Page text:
The Abortion Act to reform and liberalise the law concerning the practice of abortion in Singapore was passed by Parliament on 29 December 1969 and came into effect on 20 March 1970.
The Act provided for the creation of an 11-member Termination of Pregnancy Authorisation Board to authorise the treatment to terminate pregnancy by registered medical practitioners. Members of the board then comprised Ho Guan Lim, director of medical services and chairman of the board; V.M.S. Thevathasan, deputy director of medical services (health); Yeoh Seang Aun, deputy director of medical services (hospitals); Lee Beng Guan, director of social welfare; Lean Tye Hin, a senior obstetrician and gynaecologist; and Yap Meow Foo, a psychiatrist employed in the public service and five other members appointed by then Minister for Health Chua Sian Chin.
Under the Act, the board could authorise an abortion under defined circumstances, where: continued pregnancy would endanger the life of the woman or cause serious injury to her physical or mental health; there was substantial risk that the child, if born, would suffer from severe physical or mental abnormalities; the environment (including family and financial circumstances) of the pregnant woman was unable to support the raising of a child; or if the pregnancy resulted from rape, incest or other unlawful carnal connection.
The Act also provided for conditions under which the abortion could be performed by registered medical practitioners without the authorisation of the board. A registered medical practitioner could perform an abortion if the pregnancy was life-threatening or could cause serious physical or mental harm to the mother, provided that s/he acted in consultation with another registered medical practitioner and that the treatment was carried out in a government hospital or in an approved institution. However, these conditions did not apply in an emergency situation where an abortion had to be immediately performed to save the life of the patient.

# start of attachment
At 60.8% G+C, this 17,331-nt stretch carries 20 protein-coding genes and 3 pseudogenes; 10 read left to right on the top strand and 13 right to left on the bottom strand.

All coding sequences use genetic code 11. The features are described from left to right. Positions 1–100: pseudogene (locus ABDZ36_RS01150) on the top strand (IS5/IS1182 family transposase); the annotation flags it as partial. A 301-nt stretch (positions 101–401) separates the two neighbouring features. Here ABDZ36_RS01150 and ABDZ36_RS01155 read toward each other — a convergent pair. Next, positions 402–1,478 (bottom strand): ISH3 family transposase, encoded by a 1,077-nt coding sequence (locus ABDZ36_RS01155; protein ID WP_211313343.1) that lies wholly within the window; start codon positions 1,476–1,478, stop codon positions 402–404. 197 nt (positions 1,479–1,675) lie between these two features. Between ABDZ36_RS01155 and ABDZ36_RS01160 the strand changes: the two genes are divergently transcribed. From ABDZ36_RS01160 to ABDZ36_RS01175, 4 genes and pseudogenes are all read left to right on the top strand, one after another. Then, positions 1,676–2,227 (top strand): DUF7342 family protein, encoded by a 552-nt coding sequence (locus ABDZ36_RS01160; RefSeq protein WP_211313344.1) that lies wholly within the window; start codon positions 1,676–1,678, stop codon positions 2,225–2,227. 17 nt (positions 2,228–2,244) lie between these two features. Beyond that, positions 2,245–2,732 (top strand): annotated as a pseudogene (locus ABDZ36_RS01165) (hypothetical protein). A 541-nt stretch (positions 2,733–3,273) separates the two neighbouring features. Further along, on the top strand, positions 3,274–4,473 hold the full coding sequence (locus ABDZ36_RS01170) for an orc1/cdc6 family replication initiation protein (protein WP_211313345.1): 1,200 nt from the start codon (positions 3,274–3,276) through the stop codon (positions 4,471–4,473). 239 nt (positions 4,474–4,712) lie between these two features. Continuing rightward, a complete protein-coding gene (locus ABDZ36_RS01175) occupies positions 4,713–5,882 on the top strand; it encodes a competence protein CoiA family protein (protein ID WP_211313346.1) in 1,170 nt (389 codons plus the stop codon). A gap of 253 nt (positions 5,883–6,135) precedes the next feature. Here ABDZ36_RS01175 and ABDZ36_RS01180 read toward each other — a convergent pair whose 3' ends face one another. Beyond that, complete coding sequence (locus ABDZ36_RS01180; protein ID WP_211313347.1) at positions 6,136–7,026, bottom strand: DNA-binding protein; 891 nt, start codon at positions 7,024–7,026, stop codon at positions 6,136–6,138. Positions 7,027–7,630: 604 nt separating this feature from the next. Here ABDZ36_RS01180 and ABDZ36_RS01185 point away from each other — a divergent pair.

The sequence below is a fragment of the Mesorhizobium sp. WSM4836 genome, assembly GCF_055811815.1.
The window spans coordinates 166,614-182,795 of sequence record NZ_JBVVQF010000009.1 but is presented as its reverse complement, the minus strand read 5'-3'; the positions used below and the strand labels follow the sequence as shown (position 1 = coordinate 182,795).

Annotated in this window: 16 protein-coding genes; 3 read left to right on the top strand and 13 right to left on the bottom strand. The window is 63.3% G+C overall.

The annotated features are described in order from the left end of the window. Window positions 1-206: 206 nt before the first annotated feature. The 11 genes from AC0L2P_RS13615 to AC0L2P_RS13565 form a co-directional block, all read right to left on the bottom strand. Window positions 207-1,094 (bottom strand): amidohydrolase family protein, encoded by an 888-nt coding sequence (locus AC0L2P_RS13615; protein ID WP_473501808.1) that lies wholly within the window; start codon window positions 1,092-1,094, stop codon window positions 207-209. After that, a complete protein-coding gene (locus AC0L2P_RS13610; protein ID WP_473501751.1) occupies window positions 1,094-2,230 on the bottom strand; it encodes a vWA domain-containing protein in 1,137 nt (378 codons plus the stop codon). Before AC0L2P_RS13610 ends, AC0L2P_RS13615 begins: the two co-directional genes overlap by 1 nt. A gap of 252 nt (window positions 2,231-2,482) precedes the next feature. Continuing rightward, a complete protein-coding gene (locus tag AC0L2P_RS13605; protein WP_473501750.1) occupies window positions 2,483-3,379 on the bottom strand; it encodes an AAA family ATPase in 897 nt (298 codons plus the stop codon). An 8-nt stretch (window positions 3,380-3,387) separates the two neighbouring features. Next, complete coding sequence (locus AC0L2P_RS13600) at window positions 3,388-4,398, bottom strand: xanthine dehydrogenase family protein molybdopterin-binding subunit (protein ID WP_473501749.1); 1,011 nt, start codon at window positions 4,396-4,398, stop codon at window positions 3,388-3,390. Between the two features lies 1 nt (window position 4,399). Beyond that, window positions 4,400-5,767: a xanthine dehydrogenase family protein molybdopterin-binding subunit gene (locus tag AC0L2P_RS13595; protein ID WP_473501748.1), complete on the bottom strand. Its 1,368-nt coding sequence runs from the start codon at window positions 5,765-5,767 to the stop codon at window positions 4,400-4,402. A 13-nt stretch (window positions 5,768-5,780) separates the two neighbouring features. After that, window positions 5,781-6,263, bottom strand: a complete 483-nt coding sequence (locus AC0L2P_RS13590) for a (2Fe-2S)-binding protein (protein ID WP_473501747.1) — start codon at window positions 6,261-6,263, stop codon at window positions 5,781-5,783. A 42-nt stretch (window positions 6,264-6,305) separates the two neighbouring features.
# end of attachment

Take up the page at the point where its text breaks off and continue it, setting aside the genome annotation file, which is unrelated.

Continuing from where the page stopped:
The 1969 Abortion Act was reviewed in 1974 and further liberalised. The repealed Act made abortion available to any woman who wanted one and she would no longer require the approval of the Termination of Pregnancy Authorisation Board, which was scrapped under the new bill.
1. Republic of Singapore. Government Gazette. Acts Supplement. (1970, January 9). The Abortion Act 1969 (Act 25 of 1969, p. 121). Singapore: Govt. Print. Off. Call no.: RCLOS 348.5957 SGGAS; Republic of Singapore. Government Gazette. Subsidiary Legislation Supplement. (1970, March 14). The Abortion Act (Commencement) Notification, 1970. (S 89/1971, p. 165). Singapore: [s.n.]. Call no.: RCLOS 348.5957 SGGSLS
2. Government Gazette. Acts Supplement, 9 Jan 1970, p. 124.
3. Government Gazette. Acts Supplement, 9 Jan 1970, p. 124; Abortion rules come into force in a week. (1970, March 1970). The Straits Times, p. 4. Retrieved from NewspaperSG.
4. Government Gazette. Acts Supplement, 9 Jan 1970, p. 126.
5. Government Gazette. Acts Supplement, 9 Jan 1970, pp. 126–127.
6. Government Gazette. Acts Supplement, 9 Jan 1970, pp. 126–127.
7. Government Gazette. Acts Supplement, 9 Jan 1970, p. 127.
8. Saw, S-H. (2005). Population policies and programmes in Singapore (p. 50). Singapore: Institute of Southeast Asian Studies. Call no.: RSING 363.96095957 SAW
9. Saw, 2005, p. 51; On demand. (1974, October 30). The Straits Times, p. 12. Retrieved from NewspaperSG.
The information in this article is valid as at December 2015 and correct as far as we are able to ascertain from our sources. It is not intended to be an exhaustive or complete history of the subject. Please contact the Library for further reading materials on the topic.